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Mary Corbet

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I learned to embroider when I was a kid, when everyone was really into cross stitch (remember the '80s?). Eventually, I migrated to surface embroidery, teaching myself with whatever I could get my hands on...read more

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Make your own Bayeux Tapestry!

 

Have you ever had a hankering to make your own Bayeux Tapestry? Yes, this is rather a light post – it fits well with the animated Bayeux Tapestry post of last year, although you might have a little more creative fun with this one!

Here’s your chance to take your place in needlework history by making your own Bayeux Tapestry!

Make your own Bayeux Tapestry - The Historic Tale Construction Cit

The Historic Tale Construction Cit is a drag-and-drop, make-your-own virtual tapestry website. It’s hilarious, and really clever!

Make your own Bayeux Tapestry - The Historic Tale Construction Cit

You can choose from a variety of folc, brave (people, horses), beasts, buildings, and miscellaneous items, drop them on your tapestry, re-arrange them, and add text as you go, until you have a whole historical tapestry account of whatever Important Event you want to record!

Make your own Bayeux Tapestry - The Historic Tale Construction Cit

The characters and images are diverse – from a kid with a sheep, to the fallen and slain, to the cook, the dogs, the donkey, birds, kings, buildings, ships, and trees – and you can add scenes as you go (because of course you’ve got to use every possible image on your tapestry!)

Make your own Bayeux Tapestry - The Historic Tale Construction Cit

Your masterpiece can be as clever as you want it to be, or as mindless…

When you’re finished with your masterpiece (it won’t take nearly as long as the original took, I’m pretty sure!) you can save it to the gallery or e-mail to a friend.

Make your own Bayeux Tapestry - The Historic Tale Construction Cit

If you’re a fan of historic needlework (with a sense of humor), check out the Historic Tale Construction Cit!

And have fun with it!

Thanks, Margaret, for the fun link! (…where I’ve whiled away how much time now??!) (Update, Aug 2011: website no longer exists – but it was fun while it lasted!)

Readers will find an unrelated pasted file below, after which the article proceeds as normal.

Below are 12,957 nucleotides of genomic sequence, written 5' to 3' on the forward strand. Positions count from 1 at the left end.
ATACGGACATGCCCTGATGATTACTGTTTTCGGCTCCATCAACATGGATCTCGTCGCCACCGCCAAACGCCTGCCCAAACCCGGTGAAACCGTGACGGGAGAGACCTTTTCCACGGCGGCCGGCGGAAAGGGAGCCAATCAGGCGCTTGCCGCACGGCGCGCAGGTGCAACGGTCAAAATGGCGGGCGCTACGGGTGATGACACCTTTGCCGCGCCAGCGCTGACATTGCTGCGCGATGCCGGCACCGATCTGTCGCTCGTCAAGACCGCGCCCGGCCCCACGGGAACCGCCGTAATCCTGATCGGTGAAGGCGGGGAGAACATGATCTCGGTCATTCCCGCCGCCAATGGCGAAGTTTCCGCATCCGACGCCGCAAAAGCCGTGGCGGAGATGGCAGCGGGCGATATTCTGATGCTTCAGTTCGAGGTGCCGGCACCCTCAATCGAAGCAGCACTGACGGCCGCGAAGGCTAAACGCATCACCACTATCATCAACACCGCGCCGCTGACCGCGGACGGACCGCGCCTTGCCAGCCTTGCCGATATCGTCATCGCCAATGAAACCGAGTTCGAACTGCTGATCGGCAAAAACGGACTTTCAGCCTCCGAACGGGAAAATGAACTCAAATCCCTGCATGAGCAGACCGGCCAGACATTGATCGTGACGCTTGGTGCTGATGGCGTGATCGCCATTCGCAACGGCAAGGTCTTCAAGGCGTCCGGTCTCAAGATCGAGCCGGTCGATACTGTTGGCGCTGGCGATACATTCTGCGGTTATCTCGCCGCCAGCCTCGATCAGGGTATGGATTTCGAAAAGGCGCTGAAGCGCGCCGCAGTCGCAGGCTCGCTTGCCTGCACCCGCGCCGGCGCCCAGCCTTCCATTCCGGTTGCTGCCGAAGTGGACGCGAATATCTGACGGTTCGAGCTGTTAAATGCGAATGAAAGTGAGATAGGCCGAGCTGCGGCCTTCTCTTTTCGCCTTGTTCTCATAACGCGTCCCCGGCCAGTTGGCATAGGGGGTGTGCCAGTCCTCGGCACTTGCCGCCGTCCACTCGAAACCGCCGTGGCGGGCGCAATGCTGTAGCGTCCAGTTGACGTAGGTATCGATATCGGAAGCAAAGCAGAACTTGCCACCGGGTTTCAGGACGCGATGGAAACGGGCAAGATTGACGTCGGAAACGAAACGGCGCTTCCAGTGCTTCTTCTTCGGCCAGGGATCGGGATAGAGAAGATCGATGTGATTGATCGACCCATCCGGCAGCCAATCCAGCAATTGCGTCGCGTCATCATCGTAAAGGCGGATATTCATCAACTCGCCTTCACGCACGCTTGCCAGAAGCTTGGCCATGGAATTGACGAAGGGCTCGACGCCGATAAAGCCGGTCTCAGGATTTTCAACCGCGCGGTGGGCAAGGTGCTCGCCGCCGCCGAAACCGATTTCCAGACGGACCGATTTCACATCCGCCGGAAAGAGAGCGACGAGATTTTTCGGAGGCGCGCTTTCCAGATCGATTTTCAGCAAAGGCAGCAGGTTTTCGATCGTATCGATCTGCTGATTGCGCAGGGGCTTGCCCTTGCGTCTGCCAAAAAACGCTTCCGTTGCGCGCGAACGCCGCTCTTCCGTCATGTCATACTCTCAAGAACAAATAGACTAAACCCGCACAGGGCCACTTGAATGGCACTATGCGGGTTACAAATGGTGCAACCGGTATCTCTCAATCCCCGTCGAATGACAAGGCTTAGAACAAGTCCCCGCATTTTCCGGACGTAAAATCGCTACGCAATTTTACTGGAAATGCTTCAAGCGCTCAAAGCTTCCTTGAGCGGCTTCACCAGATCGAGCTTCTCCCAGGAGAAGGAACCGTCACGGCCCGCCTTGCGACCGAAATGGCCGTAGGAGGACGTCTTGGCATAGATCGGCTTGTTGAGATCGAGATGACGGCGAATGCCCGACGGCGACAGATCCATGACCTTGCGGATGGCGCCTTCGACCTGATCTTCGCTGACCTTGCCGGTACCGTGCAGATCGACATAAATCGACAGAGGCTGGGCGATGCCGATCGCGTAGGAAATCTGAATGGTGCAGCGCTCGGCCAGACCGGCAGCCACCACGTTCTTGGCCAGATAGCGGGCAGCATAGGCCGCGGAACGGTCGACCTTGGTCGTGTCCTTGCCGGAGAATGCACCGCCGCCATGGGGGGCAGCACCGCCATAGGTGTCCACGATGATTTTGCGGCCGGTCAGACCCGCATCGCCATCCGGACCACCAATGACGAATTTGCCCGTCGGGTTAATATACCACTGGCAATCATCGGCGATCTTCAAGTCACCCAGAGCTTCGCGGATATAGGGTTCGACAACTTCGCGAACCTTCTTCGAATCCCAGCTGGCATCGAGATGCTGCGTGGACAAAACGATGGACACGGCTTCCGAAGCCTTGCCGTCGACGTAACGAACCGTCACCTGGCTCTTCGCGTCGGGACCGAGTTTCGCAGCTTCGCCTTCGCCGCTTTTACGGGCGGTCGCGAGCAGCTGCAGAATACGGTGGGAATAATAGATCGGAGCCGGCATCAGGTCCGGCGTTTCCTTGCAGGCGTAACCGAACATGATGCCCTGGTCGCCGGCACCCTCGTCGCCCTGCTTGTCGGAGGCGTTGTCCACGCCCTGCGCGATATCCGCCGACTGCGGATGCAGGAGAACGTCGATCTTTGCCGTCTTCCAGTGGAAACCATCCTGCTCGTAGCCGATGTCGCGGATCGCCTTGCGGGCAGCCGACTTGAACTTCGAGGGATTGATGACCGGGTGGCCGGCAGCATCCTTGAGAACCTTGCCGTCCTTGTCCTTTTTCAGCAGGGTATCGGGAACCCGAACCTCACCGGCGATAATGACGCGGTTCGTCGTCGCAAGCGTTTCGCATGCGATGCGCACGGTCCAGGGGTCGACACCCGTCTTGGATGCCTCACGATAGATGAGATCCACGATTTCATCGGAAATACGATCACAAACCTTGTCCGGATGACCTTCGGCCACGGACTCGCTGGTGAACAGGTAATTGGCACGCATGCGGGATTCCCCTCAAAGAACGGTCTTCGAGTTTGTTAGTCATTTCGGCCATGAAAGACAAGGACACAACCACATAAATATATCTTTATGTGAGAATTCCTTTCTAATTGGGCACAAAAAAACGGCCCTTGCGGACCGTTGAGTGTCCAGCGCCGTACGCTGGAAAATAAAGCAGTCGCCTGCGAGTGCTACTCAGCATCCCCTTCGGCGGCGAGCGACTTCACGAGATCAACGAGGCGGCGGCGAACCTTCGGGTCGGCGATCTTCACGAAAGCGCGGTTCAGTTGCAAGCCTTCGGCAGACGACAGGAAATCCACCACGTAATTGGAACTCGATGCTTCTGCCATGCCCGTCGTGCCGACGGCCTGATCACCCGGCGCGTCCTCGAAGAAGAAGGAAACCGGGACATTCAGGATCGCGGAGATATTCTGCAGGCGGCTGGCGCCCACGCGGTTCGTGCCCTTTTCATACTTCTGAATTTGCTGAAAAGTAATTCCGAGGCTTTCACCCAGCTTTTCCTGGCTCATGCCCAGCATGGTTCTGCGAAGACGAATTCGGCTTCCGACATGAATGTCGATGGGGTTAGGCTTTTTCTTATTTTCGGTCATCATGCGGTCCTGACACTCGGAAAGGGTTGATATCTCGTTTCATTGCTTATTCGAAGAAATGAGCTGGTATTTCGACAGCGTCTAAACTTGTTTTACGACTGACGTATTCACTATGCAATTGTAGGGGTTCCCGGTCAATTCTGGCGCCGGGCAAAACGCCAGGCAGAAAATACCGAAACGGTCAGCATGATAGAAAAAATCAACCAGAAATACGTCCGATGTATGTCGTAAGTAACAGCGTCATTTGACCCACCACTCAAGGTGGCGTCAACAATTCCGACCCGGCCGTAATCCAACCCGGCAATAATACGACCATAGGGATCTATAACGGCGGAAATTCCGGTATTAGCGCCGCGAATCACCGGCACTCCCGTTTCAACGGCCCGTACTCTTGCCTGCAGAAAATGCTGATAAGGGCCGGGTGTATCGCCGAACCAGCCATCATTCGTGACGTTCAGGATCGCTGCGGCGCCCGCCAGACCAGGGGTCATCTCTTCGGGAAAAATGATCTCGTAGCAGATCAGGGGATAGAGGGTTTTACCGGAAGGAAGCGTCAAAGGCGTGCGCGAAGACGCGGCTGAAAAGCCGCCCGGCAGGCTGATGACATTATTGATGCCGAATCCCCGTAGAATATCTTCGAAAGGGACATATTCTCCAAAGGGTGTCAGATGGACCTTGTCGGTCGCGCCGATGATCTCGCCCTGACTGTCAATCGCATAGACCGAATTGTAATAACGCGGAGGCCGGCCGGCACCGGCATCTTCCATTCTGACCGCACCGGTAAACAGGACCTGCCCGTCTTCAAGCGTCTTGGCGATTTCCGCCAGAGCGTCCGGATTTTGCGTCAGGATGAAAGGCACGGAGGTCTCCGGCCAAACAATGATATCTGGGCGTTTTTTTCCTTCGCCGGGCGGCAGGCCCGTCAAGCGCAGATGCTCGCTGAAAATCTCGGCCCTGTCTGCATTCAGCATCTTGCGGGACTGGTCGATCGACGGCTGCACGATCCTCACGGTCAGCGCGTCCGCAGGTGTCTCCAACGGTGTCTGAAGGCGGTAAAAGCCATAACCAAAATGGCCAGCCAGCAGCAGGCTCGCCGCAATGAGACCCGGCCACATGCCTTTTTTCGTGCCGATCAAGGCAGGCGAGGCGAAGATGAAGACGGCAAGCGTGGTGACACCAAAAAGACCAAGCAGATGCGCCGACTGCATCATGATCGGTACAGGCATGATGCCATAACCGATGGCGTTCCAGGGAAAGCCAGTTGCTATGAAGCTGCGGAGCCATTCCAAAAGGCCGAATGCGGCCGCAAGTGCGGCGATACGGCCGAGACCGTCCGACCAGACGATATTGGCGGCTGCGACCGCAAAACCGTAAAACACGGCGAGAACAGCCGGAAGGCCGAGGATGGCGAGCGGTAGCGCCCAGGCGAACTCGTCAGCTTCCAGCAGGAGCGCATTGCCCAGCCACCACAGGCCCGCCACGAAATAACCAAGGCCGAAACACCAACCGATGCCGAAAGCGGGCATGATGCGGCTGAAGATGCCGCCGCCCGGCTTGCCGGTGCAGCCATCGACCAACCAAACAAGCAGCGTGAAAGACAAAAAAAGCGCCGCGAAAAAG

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(5) Comments

  1. What fun! How clever! And thanks for the link to the animated Bayeux Tapestry post. I enjoyed that a lot. – Jeannine

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  2. I always wished to be able to do something like the Bayeux Tapestry since I learned about it in history at school. Think this might be the closest I’ll get!

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  3. Hi Mary, in 1984 I travelled back to England to visit relatives. While I was there, one of my Dad’s sisters (he has 5) and her husband took me to Hastings Castle to view a handstitched, full length copy of the Bayeaux Tapestry. Made by embroiders in Hastings to commemorate an anniversary, it is an exact copy, stitch for stitch, of the real Bayeaux which is in France.

    I visited Hsting Castle as a child, but of course the duplicate tapestry wasn’t there at that time. I have a guide book at home and will come back tomorrow to tell more about the history of the duplicate.

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  4. Thanks, Marian! It would be good to hear about it! I love the Bayeux Tapestry – looking at it up close is a great pleasure. There are some magnificent books that give you really up-up-close photos, so that you can see the individual stitches very clearly. It’s a great piece of historical needlework!

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  5. that site is fun ! most of the stitching seems to be done in a couching stitch, do you know which one?

    thanks !

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